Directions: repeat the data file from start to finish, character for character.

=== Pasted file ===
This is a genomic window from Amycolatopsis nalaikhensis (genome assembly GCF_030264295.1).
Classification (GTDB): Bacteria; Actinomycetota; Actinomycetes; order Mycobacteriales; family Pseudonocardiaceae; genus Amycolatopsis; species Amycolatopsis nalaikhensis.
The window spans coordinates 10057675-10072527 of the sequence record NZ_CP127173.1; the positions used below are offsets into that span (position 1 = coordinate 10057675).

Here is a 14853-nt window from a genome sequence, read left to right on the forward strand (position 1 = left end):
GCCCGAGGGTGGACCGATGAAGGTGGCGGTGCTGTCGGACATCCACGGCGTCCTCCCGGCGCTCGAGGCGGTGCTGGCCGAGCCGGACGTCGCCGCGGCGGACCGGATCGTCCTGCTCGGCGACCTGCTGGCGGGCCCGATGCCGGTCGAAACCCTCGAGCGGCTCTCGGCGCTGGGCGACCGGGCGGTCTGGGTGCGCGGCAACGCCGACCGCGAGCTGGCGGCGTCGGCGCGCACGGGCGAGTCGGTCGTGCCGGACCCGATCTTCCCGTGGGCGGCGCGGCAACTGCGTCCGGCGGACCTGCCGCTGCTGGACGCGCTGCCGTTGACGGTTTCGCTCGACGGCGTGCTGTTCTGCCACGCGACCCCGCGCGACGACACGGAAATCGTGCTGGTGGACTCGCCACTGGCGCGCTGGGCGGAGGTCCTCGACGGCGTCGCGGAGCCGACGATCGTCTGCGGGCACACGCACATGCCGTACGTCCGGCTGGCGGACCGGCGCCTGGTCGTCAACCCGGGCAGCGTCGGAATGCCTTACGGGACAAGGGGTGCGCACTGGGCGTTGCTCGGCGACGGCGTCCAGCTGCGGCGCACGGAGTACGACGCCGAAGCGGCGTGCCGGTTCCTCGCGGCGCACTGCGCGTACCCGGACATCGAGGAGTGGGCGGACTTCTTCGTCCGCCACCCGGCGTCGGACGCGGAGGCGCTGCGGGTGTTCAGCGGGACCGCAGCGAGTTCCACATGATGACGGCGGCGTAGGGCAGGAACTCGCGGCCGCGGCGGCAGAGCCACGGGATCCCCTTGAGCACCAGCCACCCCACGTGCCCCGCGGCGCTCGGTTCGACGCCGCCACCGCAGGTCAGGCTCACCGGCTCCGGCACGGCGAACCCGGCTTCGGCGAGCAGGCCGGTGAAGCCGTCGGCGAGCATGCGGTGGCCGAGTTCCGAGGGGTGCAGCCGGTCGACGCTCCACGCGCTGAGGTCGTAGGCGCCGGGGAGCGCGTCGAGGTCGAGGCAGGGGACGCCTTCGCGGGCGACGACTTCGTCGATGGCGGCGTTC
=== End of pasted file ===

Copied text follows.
This is a genomic window from Amycolatopsis nalaikhensis (genome assembly GCF_030264295.1).
Classification (GTDB): Bacteria; Actinomycetota; Actinomycetes; order Mycobacteriales; family Pseudonocardiaceae; genus Amycolatopsis; species Amycolatopsis nalaikhensis.
The window spans coordinates 10057675-10072527 of the sequence record NZ_CP127173.1; the positions used below are offsets into that span (position 1 = coordinate 10057675).

Here is a 14853-nt window from a genome sequence, read left to right on the forward strand (position 1 = left end):
GCCCGAGGGTGGACCGATGAAGGTGGCGGTGCTGTCGGACATCCACGGCGTCCTCCCGGCGCTCGAGGCGGTGCTGGCCGAGCCGGACGTCGCCGCGGCGGACCGGATCGTCCTGCTCGGCGACCTGCTGGCGGGCCCGATGCCGGTCGAAACCCTCGAGCGGCTCTCGGCGCTGGGCGACCGGGCGGTCTGGGTGCGCGGCAACGCCGACCGCGAGCTGGCGGCGTCGGCGCGCACGGGCGAGTCGGTCGTGCCGGACCCGATCTTCCCGTGGGCGGCGCGGCAACTGCGTCCGGCGGACCTGCCGCTGCTGGACGCGCTGCCGTTGACGGTTTCGCTCGACGGCGTGCTGTTCTGCCACGCGACCCCGCGCGACGACACGGAAATCGTGCTGGTGGACTCGCCACTGGCGCGCTGGGCGGAGGTCCTCGACGGCGTCGCGGAGCCGACGATCGTCTGCGGGCACACGCACATGCCGTACGTCCGGCTGGCGGACCGGCGCCTGGTCGTCAACCCGGGCAGCGTCGGAATGCCTTACGGGACAAGGGGTGCGCACTGGGCGTTGCTCGGCGACGGCGTCCAGCTGCGGCGCACGGAGTACGACGCCGAAGCGGCGTGCCGGTTCCTCGCGGCGCACTGCGCGTACCCGGACATCGAGGAGTGGGCGGACTTCTTCGTCCGCCACCCGGCGTCGGACGCGGAGGCGCTGCGGGTGTTCAGCGGGACCGCAGCGAGTTCCACATGATGACGGCGGCGTAGGGCAGGAACTCGCGGCCGCGGCGGCAGAGCCACGGGATCCCCTTGAGCACCAGCCACCCCACGTGCCCCGCGGCGCTCGGTTCGACGCCGCCACCGCAGGTCAGGCTCACCGGCTCCGGCACGGCGAACCCGGCTTCGGCGAGCAGGCCGGTGAAGCCGTCGGCGAGCATGCGGTGGCCGAGTTCCGAGGGGTGCAGCCGGTCGACGCTCCACGCGCTGAGGTCGTAGGCGCCGGGGAGCGCGTCGAGGTCGAGGCAGGGGACGCCTTCGCGGGCGACGACTTCGTCGATGGCGGCGTTC